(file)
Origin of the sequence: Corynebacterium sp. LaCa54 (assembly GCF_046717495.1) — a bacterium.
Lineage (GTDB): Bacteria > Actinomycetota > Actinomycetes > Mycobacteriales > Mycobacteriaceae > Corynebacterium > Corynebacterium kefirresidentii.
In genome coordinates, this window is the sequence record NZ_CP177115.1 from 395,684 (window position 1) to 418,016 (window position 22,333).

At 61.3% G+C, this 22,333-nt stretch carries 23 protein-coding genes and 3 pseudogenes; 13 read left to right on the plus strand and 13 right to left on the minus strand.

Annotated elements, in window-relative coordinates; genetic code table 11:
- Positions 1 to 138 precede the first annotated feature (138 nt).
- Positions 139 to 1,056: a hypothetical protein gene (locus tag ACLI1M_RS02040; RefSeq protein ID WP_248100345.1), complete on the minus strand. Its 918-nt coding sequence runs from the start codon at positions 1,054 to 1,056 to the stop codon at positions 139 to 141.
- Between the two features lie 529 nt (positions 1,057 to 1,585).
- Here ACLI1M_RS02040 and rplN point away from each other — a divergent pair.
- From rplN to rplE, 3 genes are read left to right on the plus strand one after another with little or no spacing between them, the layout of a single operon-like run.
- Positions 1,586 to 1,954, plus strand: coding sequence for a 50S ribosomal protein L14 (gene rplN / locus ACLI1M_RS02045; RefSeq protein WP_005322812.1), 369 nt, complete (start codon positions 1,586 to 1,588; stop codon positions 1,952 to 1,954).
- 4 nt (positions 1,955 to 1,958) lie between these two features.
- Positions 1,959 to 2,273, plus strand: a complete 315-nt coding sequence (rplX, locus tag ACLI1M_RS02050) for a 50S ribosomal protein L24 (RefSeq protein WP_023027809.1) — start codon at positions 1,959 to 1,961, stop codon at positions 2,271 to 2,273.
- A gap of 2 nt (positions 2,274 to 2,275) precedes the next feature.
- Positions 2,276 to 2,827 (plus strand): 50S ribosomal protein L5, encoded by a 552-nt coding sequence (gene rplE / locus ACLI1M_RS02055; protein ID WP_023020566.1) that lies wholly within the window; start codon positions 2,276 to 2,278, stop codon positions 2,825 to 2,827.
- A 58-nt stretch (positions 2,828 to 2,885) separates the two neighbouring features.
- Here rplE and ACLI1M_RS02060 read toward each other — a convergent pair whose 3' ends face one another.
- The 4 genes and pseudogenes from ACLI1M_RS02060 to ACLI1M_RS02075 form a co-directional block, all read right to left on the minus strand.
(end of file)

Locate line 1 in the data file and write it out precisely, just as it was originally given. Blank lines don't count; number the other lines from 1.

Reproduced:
Origin of the sequence: Corynebacterium sp. LaCa54 (assembly GCF_046717495.1) — a bacterium.